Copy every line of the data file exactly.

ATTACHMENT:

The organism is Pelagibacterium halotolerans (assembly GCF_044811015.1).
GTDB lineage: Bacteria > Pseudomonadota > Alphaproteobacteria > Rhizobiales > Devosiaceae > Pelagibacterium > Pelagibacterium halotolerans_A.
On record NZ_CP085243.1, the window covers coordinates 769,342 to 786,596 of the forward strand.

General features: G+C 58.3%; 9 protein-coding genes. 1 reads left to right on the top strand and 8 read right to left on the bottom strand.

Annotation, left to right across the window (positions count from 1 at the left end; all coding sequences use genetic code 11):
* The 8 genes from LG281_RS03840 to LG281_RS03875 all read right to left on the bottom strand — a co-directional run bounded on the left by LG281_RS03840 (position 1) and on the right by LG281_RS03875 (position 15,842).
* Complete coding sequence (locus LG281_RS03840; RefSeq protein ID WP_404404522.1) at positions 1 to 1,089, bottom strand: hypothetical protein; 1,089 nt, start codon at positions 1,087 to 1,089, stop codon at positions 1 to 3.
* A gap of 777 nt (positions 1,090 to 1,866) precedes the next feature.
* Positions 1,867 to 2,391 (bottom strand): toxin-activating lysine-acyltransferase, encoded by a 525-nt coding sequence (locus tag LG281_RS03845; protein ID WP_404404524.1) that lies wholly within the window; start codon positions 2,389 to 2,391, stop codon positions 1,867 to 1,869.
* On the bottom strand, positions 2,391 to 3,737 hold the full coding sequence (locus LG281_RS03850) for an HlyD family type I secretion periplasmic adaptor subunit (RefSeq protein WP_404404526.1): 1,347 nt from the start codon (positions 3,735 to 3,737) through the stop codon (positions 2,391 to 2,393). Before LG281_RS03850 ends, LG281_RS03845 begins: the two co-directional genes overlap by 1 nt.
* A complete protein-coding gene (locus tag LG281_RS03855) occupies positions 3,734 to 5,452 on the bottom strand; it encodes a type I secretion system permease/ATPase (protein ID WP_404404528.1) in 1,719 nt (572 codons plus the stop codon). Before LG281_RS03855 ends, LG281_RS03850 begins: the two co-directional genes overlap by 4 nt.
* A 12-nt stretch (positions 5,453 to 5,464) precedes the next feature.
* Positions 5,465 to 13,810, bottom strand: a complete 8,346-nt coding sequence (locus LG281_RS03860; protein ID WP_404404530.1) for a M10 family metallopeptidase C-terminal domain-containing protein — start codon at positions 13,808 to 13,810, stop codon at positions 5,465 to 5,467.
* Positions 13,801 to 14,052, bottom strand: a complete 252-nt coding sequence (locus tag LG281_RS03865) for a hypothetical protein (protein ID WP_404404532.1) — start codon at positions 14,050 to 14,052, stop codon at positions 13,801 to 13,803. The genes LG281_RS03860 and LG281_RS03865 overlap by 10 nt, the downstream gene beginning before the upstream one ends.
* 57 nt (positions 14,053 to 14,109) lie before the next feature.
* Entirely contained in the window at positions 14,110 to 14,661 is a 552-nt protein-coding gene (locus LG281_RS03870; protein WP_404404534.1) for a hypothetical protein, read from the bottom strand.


The organism is Pelagibacterium halotolerans (assembly GCF_044811015.1).
GTDB lineage: Bacteria > Pseudomonadota > Alphaproteobacteria > Rhizobiales > Devosiaceae > Pelagibacterium > Pelagibacterium halotolerans_A.
On record NZ_CP085243.1, the window covers coordinates 769,342 to 786,596 of the forward strand.

General features: G+C 58.3%; 9 protein-coding genes. 1 reads left to right on the top strand and 8 read right to left on the bottom strand.

Annotation, left to right across the window (positions count from 1 at the left end; all coding sequences use genetic code 11):
* The 8 genes from LG281_RS03840 to LG281_RS03875 all read right to left on the bottom strand — a co-directional run bounded on the left by LG281_RS03840 (position 1) and on the right by LG281_RS03875 (position 15,842).
* Complete coding sequence (locus LG281_RS03840; RefSeq protein ID WP_404404522.1) at positions 1 to 1,089, bottom strand: hypothetical protein; 1,089 nt, start codon at positions 1,087 to 1,089, stop codon at positions 1 to 3.
* A gap of 777 nt (positions 1,090 to 1,866) precedes the next feature.
* Positions 1,867 to 2,391 (bottom strand): toxin-activating lysine-acyltransferase, encoded by a 525-nt coding sequence (locus tag LG281_RS03845; protein ID WP_404404524.1) that lies wholly within the window; start codon positions 2,389 to 2,391, stop codon positions 1,867 to 1,869.
* On the bottom strand, positions 2,391 to 3,737 hold the full coding sequence (locus LG281_RS03850) for an HlyD family type I secretion periplasmic adaptor subunit (RefSeq protein WP_404404526.1): 1,347 nt from the start codon (positions 3,735 to 3,737) through the stop codon (positions 2,391 to 2,393). Before LG281_RS03850 ends, LG281_RS03845 begins: the two co-directional genes overlap by 1 nt.
* A complete protein-coding gene (locus tag LG281_RS03855) occupies positions 3,734 to 5,452 on the bottom strand; it encodes a type I secretion system permease/ATPase (protein ID WP_404404528.1) in 1,719 nt (572 codons plus the stop codon). Before LG281_RS03855 ends, LG281_RS03850 begins: the two co-directional genes overlap by 4 nt.
* A 12-nt stretch (positions 5,453 to 5,464) precedes the next feature.
* Positions 5,465 to 13,810, bottom strand: a complete 8,346-nt coding sequence (locus LG281_RS03860; protein ID WP_404404530.1) for a M10 family metallopeptidase C-terminal domain-containing protein — start codon at positions 13,808 to 13,810, stop codon at positions 5,465 to 5,467.
* Positions 13,801 to 14,052, bottom strand: a complete 252-nt coding sequence (locus tag LG281_RS03865) for a hypothetical protein (protein ID WP_404404532.1) — start codon at positions 14,050 to 14,052, stop codon at positions 13,801 to 13,803. The genes LG281_RS03860 and LG281_RS03865 overlap by 10 nt, the downstream gene beginning before the upstream one ends.
* 57 nt (positions 14,053 to 14,109) lie before the next feature.
* Entirely contained in the window at positions 14,110 to 14,661 is a 552-nt protein-coding gene (locus LG281_RS03870; protein WP_404404534.1) for a hypothetical protein, read from the bottom strand.